By Guest Contributor: David Carey, MA, ACC
As a professional leadership trainer, it is common practice for my colleague and I to begin our training sessions with a public acknowledgement that we are living and working on unceded Indigenous territory. Although I make this acknowledgement with complete sincerity, it recently struck me that I had never really stopped to consider why this acknowledgement was important. I understood that this declaration was a symbol of my solidarity with Indigenous peoples, but I later understand for solidarity to be genuine it required me to understand these declarations from an Indigenous perspective.
A few months ago, our walking group decided to walk the trails of a small ecological park that charges a nominal entrance fee. One member respectfully declined explaining that the park was on unceded territory and as an Indigenous woman, she refused to pay to access lands that rightfully belonged to her and her people.
As the child of colonizers, I was initially surprised at her response. However, in speaking out, she got me thinking seriously about the issues surrounding unceded lands and helped me to shift my perception about an ongoing oppression I had rarely considered …and I am not alone.
I find that Canadians as a whole have a very limited understanding of why the issue of unceded land continues to take such a significant place in our political discourse. An example of this is a recent controversy involving the Montreal Canadians and their decision to publicly acknowledge that Montreal is on unceded Mohawk lands before their games.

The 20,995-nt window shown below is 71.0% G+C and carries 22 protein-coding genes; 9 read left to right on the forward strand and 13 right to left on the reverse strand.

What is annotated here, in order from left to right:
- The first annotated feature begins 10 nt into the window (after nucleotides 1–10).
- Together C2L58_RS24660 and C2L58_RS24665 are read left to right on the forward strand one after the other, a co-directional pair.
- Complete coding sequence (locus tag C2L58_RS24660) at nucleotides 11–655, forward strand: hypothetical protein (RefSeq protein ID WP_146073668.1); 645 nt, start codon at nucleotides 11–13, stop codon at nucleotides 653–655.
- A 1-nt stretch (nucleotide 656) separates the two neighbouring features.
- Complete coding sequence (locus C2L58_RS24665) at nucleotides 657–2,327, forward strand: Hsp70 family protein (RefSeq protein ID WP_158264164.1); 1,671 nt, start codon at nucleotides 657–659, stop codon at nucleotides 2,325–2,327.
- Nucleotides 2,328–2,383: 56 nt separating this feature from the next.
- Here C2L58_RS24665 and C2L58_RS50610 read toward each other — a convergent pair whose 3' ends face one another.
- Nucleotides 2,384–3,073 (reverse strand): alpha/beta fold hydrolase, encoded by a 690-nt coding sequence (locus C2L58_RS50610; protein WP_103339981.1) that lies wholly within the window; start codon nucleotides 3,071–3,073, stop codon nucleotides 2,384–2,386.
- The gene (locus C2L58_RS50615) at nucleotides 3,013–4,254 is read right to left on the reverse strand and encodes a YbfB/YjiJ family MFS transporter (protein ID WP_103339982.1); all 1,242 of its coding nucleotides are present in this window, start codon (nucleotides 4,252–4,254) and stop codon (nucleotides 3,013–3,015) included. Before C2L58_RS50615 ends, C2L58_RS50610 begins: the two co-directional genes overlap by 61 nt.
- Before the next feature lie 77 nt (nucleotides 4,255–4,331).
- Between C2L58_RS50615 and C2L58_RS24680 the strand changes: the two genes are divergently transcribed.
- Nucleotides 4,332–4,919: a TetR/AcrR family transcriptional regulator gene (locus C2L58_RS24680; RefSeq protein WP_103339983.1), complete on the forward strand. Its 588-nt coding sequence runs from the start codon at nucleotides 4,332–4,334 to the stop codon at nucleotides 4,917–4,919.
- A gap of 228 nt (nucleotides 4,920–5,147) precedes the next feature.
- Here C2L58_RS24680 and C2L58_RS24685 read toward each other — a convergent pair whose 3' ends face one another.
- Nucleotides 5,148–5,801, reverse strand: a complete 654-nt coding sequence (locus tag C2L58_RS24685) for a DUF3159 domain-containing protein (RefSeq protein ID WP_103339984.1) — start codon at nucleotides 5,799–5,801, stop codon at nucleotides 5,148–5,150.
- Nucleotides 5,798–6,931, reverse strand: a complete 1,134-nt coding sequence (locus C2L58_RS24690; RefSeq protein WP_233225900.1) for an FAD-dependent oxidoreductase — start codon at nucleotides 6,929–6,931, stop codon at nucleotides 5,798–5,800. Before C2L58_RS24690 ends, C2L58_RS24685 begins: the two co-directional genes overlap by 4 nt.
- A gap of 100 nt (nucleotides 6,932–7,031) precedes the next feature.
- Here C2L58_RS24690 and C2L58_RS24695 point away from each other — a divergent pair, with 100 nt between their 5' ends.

To quote Taylor C. Nokes, Toronto Star October 24th 2021 ‘’the statement (the unceded land acknowledgment) launched hysterical editorials, hours of inane talk radio chatter and the interference of Quebec’s populist right wing government.’’
According to the article the thrust of the argument raised by Québec nationalists against the Canadiens unceded land acknowledgement was that when Samuel Champlain explored the area in 1603 the island seemed to be uninhabited so was declared ‘’Terra Nullas and was free for the taking’’. To couch this argument in modern language, ‘’I came and knocked on your door but as no one was home, so I took possession of your house’’.
Put like that, the argument sounds absurd however it is an argument that is being used to exploit Indigenous peoples all across this country.
This is not a story unique to Quebec. It has been repeated across the country. A December 2021 article by Marianne Conner reveals some surprising statistics: Although Indigenous peoples make up 4.9% of the population of Canada, they currently occupy only 6.3% of the land mass. She highlights nearly all of the
Maritime Provinces, large parts of Ontario and Québec, and 95% of British Columbia are on unceded territory.
Looking at these statistics has brought me new understanding and appreciation for why an Indigenous woman would be resistant to pay to walk on unceded lands. It has also helped me see my pre-training land acknowledgments as extremely important.
Land acknowledgments are more than words to recite; they are a call to action to foster better understanding among those who occupy the land now known as Canada. They are an acknowledgement of an oppressive system that knowingly robs Indigenous peoples access to their birthright. Land acknowledgements are a first step in moving our nation towards truth and reconciliation.
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